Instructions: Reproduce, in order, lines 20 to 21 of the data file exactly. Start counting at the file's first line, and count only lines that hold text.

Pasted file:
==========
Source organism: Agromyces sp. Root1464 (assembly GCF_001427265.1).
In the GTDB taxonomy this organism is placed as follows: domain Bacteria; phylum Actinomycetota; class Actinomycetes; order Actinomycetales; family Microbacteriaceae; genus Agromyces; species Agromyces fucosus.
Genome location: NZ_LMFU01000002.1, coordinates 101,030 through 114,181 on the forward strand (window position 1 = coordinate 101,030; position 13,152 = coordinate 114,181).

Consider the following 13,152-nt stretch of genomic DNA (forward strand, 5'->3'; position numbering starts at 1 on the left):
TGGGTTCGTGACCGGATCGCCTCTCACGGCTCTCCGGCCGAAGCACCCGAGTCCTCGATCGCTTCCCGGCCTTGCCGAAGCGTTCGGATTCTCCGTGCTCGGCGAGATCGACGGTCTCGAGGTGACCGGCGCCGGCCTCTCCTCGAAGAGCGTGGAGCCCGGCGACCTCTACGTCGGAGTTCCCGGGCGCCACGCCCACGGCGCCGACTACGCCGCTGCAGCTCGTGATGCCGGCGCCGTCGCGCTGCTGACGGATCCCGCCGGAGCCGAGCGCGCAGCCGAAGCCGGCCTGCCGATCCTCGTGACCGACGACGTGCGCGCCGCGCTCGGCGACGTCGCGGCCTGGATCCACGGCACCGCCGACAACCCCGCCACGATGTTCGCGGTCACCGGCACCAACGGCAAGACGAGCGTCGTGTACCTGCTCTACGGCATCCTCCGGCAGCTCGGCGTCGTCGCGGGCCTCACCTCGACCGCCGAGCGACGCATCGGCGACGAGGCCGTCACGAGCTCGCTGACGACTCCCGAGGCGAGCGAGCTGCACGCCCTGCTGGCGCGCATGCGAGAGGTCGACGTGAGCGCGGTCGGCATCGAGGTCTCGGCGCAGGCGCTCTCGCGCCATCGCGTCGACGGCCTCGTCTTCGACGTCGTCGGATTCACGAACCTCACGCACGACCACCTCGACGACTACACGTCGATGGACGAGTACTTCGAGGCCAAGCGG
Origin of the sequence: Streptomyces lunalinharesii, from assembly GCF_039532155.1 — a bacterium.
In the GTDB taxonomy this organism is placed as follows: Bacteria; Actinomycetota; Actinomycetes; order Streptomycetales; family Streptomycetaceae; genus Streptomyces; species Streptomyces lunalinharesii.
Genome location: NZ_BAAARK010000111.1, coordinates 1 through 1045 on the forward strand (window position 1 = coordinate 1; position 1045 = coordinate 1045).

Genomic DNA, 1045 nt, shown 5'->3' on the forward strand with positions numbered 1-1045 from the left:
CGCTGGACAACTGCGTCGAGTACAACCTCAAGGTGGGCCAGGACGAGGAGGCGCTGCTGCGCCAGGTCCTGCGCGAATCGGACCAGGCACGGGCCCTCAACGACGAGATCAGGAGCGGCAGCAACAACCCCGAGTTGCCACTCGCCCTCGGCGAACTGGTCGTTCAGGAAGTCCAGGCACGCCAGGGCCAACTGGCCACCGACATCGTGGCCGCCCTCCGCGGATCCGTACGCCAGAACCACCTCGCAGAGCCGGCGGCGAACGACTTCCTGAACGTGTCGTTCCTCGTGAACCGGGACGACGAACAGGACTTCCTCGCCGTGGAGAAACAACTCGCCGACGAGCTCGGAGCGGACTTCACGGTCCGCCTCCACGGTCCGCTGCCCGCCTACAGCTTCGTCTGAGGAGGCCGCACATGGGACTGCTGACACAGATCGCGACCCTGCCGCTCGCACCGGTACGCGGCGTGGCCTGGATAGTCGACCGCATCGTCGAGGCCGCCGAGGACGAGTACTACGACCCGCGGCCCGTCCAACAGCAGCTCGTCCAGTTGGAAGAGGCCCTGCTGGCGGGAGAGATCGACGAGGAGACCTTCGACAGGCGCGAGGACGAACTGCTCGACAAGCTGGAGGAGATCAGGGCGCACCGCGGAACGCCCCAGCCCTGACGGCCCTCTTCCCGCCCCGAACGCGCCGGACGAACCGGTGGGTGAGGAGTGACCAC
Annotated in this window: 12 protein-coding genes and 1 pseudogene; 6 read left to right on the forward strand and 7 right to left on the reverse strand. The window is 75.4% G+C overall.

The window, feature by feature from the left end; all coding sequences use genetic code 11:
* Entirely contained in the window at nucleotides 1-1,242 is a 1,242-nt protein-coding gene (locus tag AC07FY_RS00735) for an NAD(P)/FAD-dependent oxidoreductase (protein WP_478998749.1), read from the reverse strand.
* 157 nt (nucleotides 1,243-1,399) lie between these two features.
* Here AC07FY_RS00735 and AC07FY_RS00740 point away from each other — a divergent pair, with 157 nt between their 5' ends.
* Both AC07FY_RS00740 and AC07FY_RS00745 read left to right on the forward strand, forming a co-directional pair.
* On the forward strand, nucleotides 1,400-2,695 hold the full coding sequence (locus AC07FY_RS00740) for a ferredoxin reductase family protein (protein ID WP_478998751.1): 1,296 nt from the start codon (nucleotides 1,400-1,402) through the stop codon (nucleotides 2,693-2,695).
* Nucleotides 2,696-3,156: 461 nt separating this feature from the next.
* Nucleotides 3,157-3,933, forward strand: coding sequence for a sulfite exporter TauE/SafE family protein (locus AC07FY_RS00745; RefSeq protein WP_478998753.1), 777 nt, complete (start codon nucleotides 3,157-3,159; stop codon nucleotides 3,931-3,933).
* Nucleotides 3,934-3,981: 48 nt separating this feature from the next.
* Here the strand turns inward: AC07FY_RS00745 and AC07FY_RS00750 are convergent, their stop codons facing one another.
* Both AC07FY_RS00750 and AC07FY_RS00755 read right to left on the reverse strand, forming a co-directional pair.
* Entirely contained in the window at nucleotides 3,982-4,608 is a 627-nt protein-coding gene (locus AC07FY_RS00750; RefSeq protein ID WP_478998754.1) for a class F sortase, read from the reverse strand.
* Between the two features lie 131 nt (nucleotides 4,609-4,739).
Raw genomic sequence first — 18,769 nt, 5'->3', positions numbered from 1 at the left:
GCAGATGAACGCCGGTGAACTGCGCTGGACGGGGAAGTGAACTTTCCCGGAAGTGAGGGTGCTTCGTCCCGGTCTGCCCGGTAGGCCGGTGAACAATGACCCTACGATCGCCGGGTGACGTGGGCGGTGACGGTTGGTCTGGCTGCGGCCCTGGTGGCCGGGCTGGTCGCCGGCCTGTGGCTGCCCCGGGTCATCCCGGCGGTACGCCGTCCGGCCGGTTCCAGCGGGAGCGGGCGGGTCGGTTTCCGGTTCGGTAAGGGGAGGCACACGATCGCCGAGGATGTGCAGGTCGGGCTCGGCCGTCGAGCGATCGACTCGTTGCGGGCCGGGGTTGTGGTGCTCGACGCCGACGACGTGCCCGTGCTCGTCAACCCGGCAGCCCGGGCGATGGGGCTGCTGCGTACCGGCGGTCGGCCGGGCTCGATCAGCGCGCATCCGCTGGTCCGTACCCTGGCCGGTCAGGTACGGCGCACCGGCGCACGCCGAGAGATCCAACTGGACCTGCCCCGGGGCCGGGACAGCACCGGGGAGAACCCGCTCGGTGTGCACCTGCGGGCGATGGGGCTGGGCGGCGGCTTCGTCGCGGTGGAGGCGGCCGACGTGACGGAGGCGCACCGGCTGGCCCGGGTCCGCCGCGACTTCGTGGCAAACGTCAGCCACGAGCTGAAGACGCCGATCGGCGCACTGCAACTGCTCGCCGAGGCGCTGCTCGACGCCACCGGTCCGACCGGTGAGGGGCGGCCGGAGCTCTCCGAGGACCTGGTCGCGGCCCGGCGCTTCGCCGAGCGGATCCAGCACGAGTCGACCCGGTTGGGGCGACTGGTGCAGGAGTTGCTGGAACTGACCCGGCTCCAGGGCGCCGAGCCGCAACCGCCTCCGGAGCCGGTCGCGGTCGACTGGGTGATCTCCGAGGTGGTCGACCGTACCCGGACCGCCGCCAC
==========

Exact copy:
* Nucleotides 3,934-3,981: 48 nt separating this feature from the next.
* Here the strand turns inward: AC07FY_RS00745 and AC07FY_RS00750 are convergent, their stop codons facing one another.